29 August 2023

A new approach to treating heparin-induced thrombocytopenia has been developed by Japanese researchers.

Heparin-induced thrombocytopenia (HIT) is the rapid and sometimes fatal clotting which occurs in up to 3% of people treated with heparin. The numbers of patients with this side-effect have increased globally, due to the increased use of heparin to treat severe COVID during the pandemic.

The anti-coagulant drugs used to treat HIT block a clotting protein called thrombin. However, these drugs sometimes lead to severe bleeding, and there are currently no effective strategies to prevent this.

So Dr Keitaro Yoshimoto and colleagues, from the University of Tokyo, set out to create an improved treatment for HIT.

Writing in the journal Molecular Therapy - Nucleic Acids, they explain that they “devised a potent thrombin inhibitor based on bivalent aptamers with a higher safety profile”.

It involves specific anti-thrombin DNA molecules called ‘aptamers’, that act as an anticoagulant. The team showed in lab tests on human cells and in mice that their new aptamers had improved binding ability to thrombin.

The anticoagulant activity of this approach “significantly surpassed that of an approved drug for heparin-induced thrombocytopenia treatment, argatroban,” they report.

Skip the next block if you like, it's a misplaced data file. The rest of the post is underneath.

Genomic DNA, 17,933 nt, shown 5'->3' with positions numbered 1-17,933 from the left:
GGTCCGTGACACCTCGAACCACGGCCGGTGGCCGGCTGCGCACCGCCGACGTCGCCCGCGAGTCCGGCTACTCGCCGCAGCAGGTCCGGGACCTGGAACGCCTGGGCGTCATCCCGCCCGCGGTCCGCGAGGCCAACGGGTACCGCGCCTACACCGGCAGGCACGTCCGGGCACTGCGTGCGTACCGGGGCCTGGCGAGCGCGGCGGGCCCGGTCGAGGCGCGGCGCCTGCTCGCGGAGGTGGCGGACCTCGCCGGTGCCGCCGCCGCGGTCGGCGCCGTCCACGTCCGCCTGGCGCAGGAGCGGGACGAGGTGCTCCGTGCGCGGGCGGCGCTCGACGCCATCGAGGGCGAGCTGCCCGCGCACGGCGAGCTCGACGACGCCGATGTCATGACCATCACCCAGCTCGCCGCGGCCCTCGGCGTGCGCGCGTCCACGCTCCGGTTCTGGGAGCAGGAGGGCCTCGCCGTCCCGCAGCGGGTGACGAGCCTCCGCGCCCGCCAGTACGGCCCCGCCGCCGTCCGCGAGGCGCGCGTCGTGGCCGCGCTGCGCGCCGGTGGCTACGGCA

What’s more, the anti-coagulant activity could be rapidly neutralised with the medication protamine sulfate, which is commonly used to reverse the effects of heparin and prevent severe bleeding.

Their novel drugs “will be promising candidates for heparin-induced thrombocytopenia treatment with a higher safety profile,” the authors conclude.

Dr Yoshimoto said: “The best treatment for heparin-induced thrombocytopenia is an infusion of what are called thrombin inhibitors, but current drugs can lead to severe bleeding and there is no antidote to avoid this.

“We need a new low-risk thrombin inhibitor to replace current drugs. My team and I have created such an anticoagulant and have demonstrated it in mice and also in human blood plasma.”


Nagano M, Kubota K, Sakata A, Nakamura R, Yoshitomi T, Wakui K, Yoshimoto K. (2023) “A neutralizable dimeric anti-thrombin aptamer with potent anticoagulant activity in mice.” Molecular Therapy - Nucleic Acids, doi: 10.1016/j.omtn.2023.07.038

Link: https://www.cell.com/molecular-therapy-family/nucleic-acids/fulltext/S2162-2531(23)00211-1   


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